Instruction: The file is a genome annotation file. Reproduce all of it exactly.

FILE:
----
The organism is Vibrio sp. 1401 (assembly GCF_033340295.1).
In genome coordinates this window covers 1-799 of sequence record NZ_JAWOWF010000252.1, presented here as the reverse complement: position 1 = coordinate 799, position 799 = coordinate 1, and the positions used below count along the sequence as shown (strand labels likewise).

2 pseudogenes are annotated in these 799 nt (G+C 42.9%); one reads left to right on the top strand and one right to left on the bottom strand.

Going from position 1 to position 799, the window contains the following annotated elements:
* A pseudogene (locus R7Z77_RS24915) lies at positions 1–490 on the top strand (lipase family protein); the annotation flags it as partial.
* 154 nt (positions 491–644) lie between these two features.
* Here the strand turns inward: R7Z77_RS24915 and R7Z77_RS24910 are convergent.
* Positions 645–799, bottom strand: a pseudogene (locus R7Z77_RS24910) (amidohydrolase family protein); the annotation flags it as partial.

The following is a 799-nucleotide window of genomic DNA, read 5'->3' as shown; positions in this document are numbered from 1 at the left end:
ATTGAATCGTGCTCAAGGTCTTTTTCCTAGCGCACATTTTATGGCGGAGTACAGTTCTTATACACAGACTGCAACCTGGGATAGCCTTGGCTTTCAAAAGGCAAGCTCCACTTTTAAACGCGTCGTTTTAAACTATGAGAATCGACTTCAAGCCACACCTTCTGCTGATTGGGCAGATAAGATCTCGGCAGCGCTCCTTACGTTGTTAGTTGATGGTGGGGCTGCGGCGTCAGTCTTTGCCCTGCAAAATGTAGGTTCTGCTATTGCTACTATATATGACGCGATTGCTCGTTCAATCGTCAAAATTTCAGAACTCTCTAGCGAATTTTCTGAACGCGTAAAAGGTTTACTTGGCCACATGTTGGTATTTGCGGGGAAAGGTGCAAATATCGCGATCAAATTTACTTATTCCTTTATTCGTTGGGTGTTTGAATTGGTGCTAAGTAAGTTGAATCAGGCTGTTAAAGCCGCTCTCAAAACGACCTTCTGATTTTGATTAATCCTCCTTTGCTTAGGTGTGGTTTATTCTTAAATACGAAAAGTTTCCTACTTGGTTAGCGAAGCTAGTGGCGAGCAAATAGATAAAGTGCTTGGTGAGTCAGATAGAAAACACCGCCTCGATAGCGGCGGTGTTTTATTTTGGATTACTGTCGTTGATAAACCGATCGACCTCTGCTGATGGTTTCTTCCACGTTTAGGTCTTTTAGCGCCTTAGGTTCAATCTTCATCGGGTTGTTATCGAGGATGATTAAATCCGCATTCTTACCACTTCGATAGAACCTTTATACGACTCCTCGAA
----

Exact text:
The organism is Vibrio sp. 1401 (assembly GCF_033340295.1).
In genome coordinates this window covers 1-799 of sequence record NZ_JAWOWF010000252.1, presented here as the reverse complement: position 1 = coordinate 799, position 799 = coordinate 1, and the positions used below count along the sequence as shown (strand labels likewise).

2 pseudogenes are annotated in these 799 nt (G+C 42.9%); one reads left to right on the top strand and one right to left on the bottom strand.

Going from position 1 to position 799, the window contains the following annotated elements:
* A pseudogene (locus R7Z77_RS24915) lies at positions 1–490 on the top strand (lipase family protein); the annotation flags it as partial.
* 154 nt (positions 491–644) lie between these two features.
* Here the strand turns inward: R7Z77_RS24915 and R7Z77_RS24910 are convergent.
* Positions 645–799, bottom strand: a pseudogene (locus R7Z77_RS24910) (amidohydrolase family protein); the annotation flags it as partial.

The following is a 799-nucleotide window of genomic DNA, read 5'->3' as shown; positions in this document are numbered from 1 at the left end:
ATTGAATCGTGCTCAAGGTCTTTTTCCTAGCGCACATTTTATGGCGGAGTACAGTTCTTATACACAGACTGCAACCTGGGATAGCCTTGGCTTTCAAAAGGCAAGCTCCACTTTTAAACGCGTCGTTTTAAACTATGAGAATCGACTTCAAGCCACACCTTCTGCTGATTGGGCAGATAAGATCTCGGCAGCGCTCCTTACGTTGTTAGTTGATGGTGGGGCTGCGGCGTCAGTCTTTGCCCTGCAAAATGTAGGTTCTGCTATTGCTACTATATATGACGCGATTGCTCGTTCAATCGTCAAAATTTCAGAACTCTCTAGCGAATTTTCTGAACGCGTAAAAGGTTTACTTGGCCACATGTTGGTATTTGCGGGGAAAGGTGCAAATATCGCGATCAAATTTACTTATTCCTTTATTCGTTGGGTGTTTGAATTGGTGCTAAGTAAGTTGAATCAGGCTGTTAAAGCCGCTCTCAAAACGACCTTCTGATTTTGATTAATCCTCCTTTGCTTAGGTGTGGTTTATTCTTAAATACGAAAAGTTTCCTACTTGGTTAGCGAAGCTAGTGGCGAGCAAATAGATAAAGTGCTTGGTGAGTCAGATAGAAAACACCGCCTCGATAGCGGCGGTGTTTTATTTTGGATTACTGTCGTTGATAAACCGATCGACCTCTGCTGATGGTTTCTTCCACGTTTAGGTCTTTTAGCGCCTTAGGTTCAATCTTCATCGGGTTGTTATCGAGGATGATTAAATCCGCATTCTTACCACTTCGATAGAACCTTTATACGACTCCTCGAA